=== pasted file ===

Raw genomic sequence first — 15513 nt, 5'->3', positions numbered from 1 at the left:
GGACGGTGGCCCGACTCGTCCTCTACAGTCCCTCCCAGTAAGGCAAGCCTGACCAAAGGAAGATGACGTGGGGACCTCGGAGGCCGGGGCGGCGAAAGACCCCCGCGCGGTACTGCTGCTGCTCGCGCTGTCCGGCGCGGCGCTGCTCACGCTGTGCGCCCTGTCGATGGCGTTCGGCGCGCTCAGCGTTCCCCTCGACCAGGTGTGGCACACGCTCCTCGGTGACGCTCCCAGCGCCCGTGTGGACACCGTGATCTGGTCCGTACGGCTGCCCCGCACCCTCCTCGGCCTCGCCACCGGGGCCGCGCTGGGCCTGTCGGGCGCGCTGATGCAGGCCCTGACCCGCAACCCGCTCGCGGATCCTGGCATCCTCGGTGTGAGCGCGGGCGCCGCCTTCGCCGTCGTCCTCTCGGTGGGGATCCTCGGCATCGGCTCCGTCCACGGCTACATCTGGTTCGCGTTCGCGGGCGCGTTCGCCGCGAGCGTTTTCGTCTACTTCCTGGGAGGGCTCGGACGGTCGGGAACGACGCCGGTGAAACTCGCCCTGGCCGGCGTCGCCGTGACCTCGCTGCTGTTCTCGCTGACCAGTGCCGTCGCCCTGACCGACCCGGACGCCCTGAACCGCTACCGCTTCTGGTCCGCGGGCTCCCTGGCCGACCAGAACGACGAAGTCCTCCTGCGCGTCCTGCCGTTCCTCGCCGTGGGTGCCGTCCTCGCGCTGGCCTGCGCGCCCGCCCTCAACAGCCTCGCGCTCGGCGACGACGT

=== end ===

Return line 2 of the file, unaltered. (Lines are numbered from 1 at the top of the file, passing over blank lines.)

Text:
GGACGGTGGCCCGACTCGTCCTCTACAGTCCCTCCCAGTAAGGCAAGCCTGACCAAAGGAAGATGACGTGGGGACCTCGGAGGCCGGGGCGGCGAAAGACCCCCGCGCGGTACTGCTGCTGCTCGCGCTGTCCGGCGCGGCGCTGCTCACGCTGTGCGCCCTGTCGATGGCGTTCGGCGCGCTCAGCGTTCCCCTCGACCAGGTGTGGCACACGCTCCTCGGTGACGCTCCCAGCGCCCGTGTGGACACCGTGATCTGGTCCGTACGGCTGCCCCGCACCCTCCTCGGCCTCGCCACCGGGGCCGCGCTGGGCCTGTCGGGCGCGCTGATGCAGGCCCTGACCCGCAACCCGCTCGCGGATCCTGGCATCCTCGGTGTGAGCGCGGGCGCCGCCTTCGCCGTCGTCCTCTCGGTGGGGATCCTCGGCATCGGCTCCGTCCACGGCTACATCTGGTTCGCGTTCGCGGGCGCGTTCGCCGCGAGCGTTTTCGTCTACTTCCTGGGAGGGCTCGGACGGTCGGGAACGACGCCGGTGAAACTCGCCCTGGCCGGCGTCGCCGTGACCTCGCTGCTGTTCTCGCTGACCAGTGCCGTCGCCCTGACCGACCCGGACGCCCTGAACCGCTACCGCTTCTGGTCCGCGGGCTCCCTGGCCGACCAGAACGACGAAGTCCTCCTGCGCGTCCTGCCGTTCCTCGCCGTGGGTGCCGTCCTCGCGCTGGCCTGCGCGCCCGCCCTCAACAGCCTCGCGCTCGGCGACGACGT